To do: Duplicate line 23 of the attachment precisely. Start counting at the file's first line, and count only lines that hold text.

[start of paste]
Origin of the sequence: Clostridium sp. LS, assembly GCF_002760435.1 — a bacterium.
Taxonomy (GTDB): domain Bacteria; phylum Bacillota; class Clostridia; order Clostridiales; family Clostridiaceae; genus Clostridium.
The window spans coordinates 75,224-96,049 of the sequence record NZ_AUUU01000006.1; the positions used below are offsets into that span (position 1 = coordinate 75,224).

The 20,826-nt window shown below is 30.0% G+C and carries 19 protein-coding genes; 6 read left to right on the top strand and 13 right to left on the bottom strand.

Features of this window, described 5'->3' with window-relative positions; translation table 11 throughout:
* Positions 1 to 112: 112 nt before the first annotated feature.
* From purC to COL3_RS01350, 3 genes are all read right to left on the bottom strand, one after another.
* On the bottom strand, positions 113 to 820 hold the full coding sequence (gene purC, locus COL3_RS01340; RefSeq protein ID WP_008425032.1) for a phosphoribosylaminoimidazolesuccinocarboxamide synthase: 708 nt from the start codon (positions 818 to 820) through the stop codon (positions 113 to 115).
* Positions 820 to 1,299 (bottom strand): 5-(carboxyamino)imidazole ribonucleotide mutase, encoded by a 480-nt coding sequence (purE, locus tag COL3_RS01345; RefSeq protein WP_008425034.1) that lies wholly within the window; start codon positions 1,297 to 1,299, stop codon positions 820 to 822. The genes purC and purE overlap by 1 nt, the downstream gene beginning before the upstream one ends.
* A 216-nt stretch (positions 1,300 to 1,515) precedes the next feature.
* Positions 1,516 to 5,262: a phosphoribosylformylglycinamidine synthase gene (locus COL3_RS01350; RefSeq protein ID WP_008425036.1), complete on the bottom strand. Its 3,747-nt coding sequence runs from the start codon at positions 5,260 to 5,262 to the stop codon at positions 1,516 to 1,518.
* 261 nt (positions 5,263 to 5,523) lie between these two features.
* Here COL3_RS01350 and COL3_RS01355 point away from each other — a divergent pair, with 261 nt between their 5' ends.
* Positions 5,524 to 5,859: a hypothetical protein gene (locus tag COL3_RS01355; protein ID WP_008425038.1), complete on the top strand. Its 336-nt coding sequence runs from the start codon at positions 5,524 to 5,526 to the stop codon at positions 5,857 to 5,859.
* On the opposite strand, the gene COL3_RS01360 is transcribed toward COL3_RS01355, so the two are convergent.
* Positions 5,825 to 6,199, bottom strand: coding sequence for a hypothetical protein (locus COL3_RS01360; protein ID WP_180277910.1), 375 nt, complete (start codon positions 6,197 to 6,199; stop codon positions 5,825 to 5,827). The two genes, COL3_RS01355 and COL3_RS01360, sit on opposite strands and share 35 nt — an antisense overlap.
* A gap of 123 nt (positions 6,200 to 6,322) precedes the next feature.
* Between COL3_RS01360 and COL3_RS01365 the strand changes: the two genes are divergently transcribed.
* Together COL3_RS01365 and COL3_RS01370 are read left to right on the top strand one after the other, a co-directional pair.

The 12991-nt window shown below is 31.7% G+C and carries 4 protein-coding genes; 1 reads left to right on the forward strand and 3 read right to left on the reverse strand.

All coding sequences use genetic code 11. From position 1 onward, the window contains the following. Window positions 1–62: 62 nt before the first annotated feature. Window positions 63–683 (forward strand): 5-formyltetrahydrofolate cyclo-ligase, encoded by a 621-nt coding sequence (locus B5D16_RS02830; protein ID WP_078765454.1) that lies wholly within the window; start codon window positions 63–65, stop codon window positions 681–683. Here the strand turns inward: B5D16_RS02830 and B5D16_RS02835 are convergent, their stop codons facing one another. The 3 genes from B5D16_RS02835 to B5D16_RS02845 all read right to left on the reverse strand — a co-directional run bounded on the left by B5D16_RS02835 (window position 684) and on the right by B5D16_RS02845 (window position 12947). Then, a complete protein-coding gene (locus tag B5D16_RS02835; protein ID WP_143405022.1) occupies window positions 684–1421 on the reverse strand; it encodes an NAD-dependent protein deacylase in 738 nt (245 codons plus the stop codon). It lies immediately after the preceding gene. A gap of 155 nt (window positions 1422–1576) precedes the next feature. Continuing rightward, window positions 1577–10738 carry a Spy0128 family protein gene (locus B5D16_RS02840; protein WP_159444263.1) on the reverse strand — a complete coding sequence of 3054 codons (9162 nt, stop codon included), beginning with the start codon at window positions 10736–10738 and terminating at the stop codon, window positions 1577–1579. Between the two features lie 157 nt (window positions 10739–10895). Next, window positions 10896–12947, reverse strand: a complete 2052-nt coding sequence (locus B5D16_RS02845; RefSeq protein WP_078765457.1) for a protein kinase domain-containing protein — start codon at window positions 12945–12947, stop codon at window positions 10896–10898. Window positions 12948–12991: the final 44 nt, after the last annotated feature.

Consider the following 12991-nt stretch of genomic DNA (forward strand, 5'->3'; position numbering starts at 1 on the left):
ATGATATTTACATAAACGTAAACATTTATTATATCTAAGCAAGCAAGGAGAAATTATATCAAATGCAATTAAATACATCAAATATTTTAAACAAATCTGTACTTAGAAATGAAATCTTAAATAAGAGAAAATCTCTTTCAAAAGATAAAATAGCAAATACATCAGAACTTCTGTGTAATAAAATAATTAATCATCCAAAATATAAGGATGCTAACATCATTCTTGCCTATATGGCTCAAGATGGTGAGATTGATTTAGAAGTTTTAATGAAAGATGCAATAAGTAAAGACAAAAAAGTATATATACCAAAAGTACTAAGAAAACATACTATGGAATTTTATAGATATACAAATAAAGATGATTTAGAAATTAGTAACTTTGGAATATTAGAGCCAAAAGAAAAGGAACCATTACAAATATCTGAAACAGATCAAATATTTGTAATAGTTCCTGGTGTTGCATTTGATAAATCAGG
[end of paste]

ATGATATTTACATAAACGTAAACATTTATTATATCTAAGCAAGCAAGGAGAAATTATATCAAATGCAATTAAATACATCAAATATTTTAAACAAATCTGTACTTAGAAATGAAATCTTAAATAAGAGAAAATCTCTTTCAAAAGATAAAATAGCAAATACATCAGAACTTCTGTGTAATAAAATAATTAATCATCCAAAATATAAGGATGCTAACATCATTCTTGCCTATATGGCTCAAGATGGTGAGATTGATTTAGAAGTTTTAATGAAAGATGCAATAAGTAAAGACAAAAAAGTATATATACCAAAAGTACTAAGAAAACATACTATGGAATTTTATAGATATACAAATAAAGATGATTTAGAAATTAGTAACTTTGGAATATTAGAGCCAAAAGAAAAGGAACCATTACAAATATCTGAAACAGATCAAATATTTGTAATAGTTCCTGGTGTTGCATTTGATAAATCAGG